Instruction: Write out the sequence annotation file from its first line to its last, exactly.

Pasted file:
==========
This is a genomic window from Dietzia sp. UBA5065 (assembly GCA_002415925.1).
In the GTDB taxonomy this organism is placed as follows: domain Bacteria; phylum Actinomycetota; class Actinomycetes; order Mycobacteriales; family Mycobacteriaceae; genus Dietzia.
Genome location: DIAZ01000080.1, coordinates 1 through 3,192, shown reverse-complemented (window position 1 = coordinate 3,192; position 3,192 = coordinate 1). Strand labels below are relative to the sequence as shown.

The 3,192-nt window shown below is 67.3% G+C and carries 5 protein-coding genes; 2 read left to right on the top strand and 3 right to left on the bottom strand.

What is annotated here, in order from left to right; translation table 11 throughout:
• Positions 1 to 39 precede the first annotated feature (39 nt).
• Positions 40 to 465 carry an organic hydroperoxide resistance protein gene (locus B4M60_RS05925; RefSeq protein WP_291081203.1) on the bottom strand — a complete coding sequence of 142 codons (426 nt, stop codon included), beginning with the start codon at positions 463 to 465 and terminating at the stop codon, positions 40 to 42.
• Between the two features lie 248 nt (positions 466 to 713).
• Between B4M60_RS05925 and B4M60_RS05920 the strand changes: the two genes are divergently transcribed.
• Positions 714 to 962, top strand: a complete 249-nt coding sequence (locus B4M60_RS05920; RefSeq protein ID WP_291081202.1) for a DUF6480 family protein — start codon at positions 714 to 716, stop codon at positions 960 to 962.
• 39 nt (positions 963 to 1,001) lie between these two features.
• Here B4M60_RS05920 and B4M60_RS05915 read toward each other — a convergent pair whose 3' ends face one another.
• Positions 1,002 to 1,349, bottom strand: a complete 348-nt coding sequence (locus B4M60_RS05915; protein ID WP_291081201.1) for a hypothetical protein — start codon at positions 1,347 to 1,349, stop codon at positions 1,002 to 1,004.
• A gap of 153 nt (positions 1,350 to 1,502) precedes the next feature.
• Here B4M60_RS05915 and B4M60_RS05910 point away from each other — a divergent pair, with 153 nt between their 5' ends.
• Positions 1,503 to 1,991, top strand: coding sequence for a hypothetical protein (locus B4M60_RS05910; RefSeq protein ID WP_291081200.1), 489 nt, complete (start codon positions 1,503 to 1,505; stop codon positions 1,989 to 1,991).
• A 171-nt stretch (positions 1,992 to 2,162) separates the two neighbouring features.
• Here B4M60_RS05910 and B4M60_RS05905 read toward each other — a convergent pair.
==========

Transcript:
This is a genomic window from Dietzia sp. UBA5065 (assembly GCA_002415925.1).
In the GTDB taxonomy this organism is placed as follows: domain Bacteria; phylum Actinomycetota; class Actinomycetes; order Mycobacteriales; family Mycobacteriaceae; genus Dietzia.
Genome location: DIAZ01000080.1, coordinates 1 through 3,192, shown reverse-complemented (window position 1 = coordinate 3,192; position 3,192 = coordinate 1). Strand labels below are relative to the sequence as shown.

The 3,192-nt window shown below is 67.3% G+C and carries 5 protein-coding genes; 2 read left to right on the top strand and 3 right to left on the bottom strand.

What is annotated here, in order from left to right; translation table 11 throughout:
• Positions 1 to 39 precede the first annotated feature (39 nt).
• Positions 40 to 465 carry an organic hydroperoxide resistance protein gene (locus B4M60_RS05925; RefSeq protein WP_291081203.1) on the bottom strand — a complete coding sequence of 142 codons (426 nt, stop codon included), beginning with the start codon at positions 463 to 465 and terminating at the stop codon, positions 40 to 42.
• Between the two features lie 248 nt (positions 466 to 713).
• Between B4M60_RS05925 and B4M60_RS05920 the strand changes: the two genes are divergently transcribed.
• Positions 714 to 962, top strand: a complete 249-nt coding sequence (locus B4M60_RS05920; RefSeq protein ID WP_291081202.1) for a DUF6480 family protein — start codon at positions 714 to 716, stop codon at positions 960 to 962.
• 39 nt (positions 963 to 1,001) lie between these two features.
• Here B4M60_RS05920 and B4M60_RS05915 read toward each other — a convergent pair whose 3' ends face one another.
• Positions 1,002 to 1,349, bottom strand: a complete 348-nt coding sequence (locus B4M60_RS05915; protein ID WP_291081201.1) for a hypothetical protein — start codon at positions 1,347 to 1,349, stop codon at positions 1,002 to 1,004.
• A gap of 153 nt (positions 1,350 to 1,502) precedes the next feature.
• Here B4M60_RS05915 and B4M60_RS05910 point away from each other — a divergent pair, with 153 nt between their 5' ends.
• Positions 1,503 to 1,991, top strand: coding sequence for a hypothetical protein (locus B4M60_RS05910; RefSeq protein ID WP_291081200.1), 489 nt, complete (start codon positions 1,503 to 1,505; stop codon positions 1,989 to 1,991).
• A 171-nt stretch (positions 1,992 to 2,162) separates the two neighbouring features.
• Here B4M60_RS05910 and B4M60_RS05905 read toward each other — a convergent pair.